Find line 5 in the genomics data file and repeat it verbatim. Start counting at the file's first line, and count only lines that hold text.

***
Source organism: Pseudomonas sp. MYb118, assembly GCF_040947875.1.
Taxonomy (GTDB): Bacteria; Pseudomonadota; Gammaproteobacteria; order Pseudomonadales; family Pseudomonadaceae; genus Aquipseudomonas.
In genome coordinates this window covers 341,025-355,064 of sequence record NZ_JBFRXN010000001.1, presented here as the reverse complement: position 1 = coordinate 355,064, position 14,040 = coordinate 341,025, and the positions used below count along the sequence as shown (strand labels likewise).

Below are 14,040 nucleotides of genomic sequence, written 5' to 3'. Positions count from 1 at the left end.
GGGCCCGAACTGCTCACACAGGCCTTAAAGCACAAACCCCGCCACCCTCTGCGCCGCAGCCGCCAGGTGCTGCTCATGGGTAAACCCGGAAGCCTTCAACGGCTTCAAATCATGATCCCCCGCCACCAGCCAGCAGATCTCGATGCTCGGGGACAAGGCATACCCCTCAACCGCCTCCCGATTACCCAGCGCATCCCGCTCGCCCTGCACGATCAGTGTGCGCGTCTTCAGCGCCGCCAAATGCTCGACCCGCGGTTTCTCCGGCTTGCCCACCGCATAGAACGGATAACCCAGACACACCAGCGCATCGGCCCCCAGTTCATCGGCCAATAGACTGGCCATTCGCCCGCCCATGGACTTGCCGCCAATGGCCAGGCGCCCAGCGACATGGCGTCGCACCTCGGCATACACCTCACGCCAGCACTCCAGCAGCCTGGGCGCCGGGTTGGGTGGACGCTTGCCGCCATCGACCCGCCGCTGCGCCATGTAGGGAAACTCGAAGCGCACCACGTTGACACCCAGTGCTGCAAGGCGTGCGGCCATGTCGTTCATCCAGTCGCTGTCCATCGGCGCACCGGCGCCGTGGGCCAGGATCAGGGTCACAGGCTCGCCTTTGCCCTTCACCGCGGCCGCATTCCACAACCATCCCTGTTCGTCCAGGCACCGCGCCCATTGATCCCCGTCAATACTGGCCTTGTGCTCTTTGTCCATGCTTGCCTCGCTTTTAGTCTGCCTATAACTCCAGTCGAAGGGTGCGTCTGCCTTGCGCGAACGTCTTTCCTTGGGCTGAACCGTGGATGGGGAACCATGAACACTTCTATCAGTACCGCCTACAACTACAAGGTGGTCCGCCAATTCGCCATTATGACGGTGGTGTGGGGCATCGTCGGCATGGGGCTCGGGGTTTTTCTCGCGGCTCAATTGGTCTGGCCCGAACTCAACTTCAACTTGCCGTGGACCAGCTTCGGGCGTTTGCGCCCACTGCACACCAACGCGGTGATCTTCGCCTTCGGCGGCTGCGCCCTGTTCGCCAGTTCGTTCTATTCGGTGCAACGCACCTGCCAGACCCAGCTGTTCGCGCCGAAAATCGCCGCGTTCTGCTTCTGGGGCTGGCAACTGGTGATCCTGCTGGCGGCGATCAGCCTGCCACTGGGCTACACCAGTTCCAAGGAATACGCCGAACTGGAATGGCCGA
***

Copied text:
GGGCCCGAACTGCTCACACAGGCCTTAAAGCACAAACCCCGCCACCCTCTGCGCCGCAGCCGCCAGGTGCTGCTCATGGGTAAACCCGGAAGCCTTCAACGGCTTCAAATCATGATCCCCCGCCACCAGCCAGCAGATCTCGATGCTCGGGGACAAGGCATACCCCTCAACCGCCTCCCGATTACCCAGCGCATCCCGCTCGCCCTGCACGATCAGTGTGCGCGTCTTCAGCGCCGCCAAATGCTCGACCCGCGGTTTCTCCGGCTTGCCCACCGCATAGAACGGATAACCCAGACACACCAGCGCATCGGCCCCCAGTTCATCGGCCAATAGACTGGCCATTCGCCCGCCCATGGACTTGCCGCCAATGGCCAGGCGCCCAGCGACATGGCGTCGCACCTCGGCATACACCTCACGCCAGCACTCCAGCAGCCTGGGCGCCGGGTTGGGTGGACGCTTGCCGCCATCGACCCGCCGCTGCGCCATGTAGGGAAACTCGAAGCGCACCACGTTGACACCCAGTGCTGCAAGGCGTGCGGCCATGTCGTTCATCCAGTCGCTGTCCATCGGCGCACCGGCGCCGTGGGCCAGGATCAGGGTCACAGGCTCGCCTTTGCCCTTCACCGCGGCCGCATTCCACAACCATCCCTGTTCGTCCAGGCACCGCGCCCATTGATCCCCGTCAATACTGGCCTTGTGCTCTTTGTCCATGCTTGCCTCGCTTTTAGTCTGCCTATAACTCCAGTCGAAGGGTGCGTCTGCCTTGCGCGAACGTCTTTCCTTGGGCTGAACCGTGGATGGGGAACCATGAACACTTCTATCAGTACCGCCTACAACTACAAGGTGGTCCGCCAATTCGCCATTATGACGGTGGTGTGGGGCATCGTCGGCATGGGGCTCGGGGTTTTTCTCGCGGCTCAATTGGTCTGGCCCGAACTCAACTTCAACTTGCCGTGGACCAGCTTCGGGCGTTTGCGCCCACTGCACACCAACGCGGTGATCTTCGCCTTCGGCGGCTGCGCCCTGTTCGCCAGTTCGTTCTATTCGGTGCAACGCACCTGCCAGACCCAGCTGTTCGCGCCGAAAATCGCCGCGTTCTGCTTCTGGGGCTGGCAACTGGTGATCCTGCTGGCGGCGATCAGCCTGCCACTGGGCTACACCAGTTCCAAGGAATACGCCGAACTGGAATGGCCGA